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Sunday, June 26, 2022

Counting those who qualify as EWS

Shamika Ravi, Mudit Kapoor write: Study reveals that more than 90 per cent of rural and urban non–SC/ST/OBC households will meet the government’s criteria for economically weaker sections

Written by Shamika Ravi , Mudit Kapoor |
Updated: March 8, 2022 12:58:58 pm
Given the sensitive nature of the issue, it is essential to highlight the limitations of the earnings data from the PLFS. (Illustration: C R Sasikumar)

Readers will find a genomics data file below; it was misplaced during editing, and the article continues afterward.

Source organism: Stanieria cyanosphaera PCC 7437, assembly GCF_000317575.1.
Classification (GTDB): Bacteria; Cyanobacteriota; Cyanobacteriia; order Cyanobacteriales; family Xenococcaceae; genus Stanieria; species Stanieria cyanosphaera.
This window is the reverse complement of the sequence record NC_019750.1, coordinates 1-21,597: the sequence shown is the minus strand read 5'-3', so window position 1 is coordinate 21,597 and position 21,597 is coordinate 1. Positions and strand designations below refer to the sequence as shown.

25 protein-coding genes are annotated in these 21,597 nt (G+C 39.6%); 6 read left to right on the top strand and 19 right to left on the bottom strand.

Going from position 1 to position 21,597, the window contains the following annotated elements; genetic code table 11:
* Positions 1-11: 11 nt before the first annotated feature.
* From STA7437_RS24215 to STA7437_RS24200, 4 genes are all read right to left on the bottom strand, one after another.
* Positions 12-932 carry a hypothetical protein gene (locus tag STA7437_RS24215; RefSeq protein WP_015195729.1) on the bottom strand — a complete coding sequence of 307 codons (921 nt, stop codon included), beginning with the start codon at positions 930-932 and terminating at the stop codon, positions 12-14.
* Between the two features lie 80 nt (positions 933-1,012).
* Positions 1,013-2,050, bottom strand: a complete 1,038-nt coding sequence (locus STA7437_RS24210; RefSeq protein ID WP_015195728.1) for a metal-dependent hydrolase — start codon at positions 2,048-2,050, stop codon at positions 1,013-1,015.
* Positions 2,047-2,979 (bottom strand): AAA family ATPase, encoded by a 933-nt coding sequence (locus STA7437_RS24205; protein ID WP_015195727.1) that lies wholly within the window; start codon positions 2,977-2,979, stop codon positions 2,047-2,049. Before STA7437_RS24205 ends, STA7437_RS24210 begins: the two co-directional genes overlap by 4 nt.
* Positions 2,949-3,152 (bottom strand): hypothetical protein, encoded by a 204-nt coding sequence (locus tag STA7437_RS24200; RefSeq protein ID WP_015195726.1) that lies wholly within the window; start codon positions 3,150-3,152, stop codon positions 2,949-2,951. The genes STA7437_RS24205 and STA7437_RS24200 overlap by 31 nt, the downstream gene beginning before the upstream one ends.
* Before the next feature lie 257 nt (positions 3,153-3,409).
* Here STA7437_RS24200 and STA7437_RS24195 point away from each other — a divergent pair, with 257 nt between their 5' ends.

On January 31, 2019, the Government of India (GoI) issued a circular, which guaranteed 10 per cent reservations in civil posts and services of the GoI to the Economically Weaker Sections (EWS) of the society, who were not covered under the reservation scheme for Scheduled Castes (SCs), Scheduled Tribes (STs), and Other Backward Classes (OBC). The GoI used two criteria for the definition of the EWS: One, the gross family income from all sources — agriculture, business, professional, etc. — for the financial year preceding the application should be less than Rs 8 lakh; Two, if the family owned or possessed assets, such as five or more acres of agricultural land, or residential flat of 1,000 square feet or more, or a residential plot of 100 square yards or more in notified municipalities, or a residential plot of 200 square yards or more in non-notified municipalities, then irrespective of the income criteria, the family would be excluded from the definition of EWS. The family includes those who seek the benefit, their spouse, parents, siblings, and children below 18 years.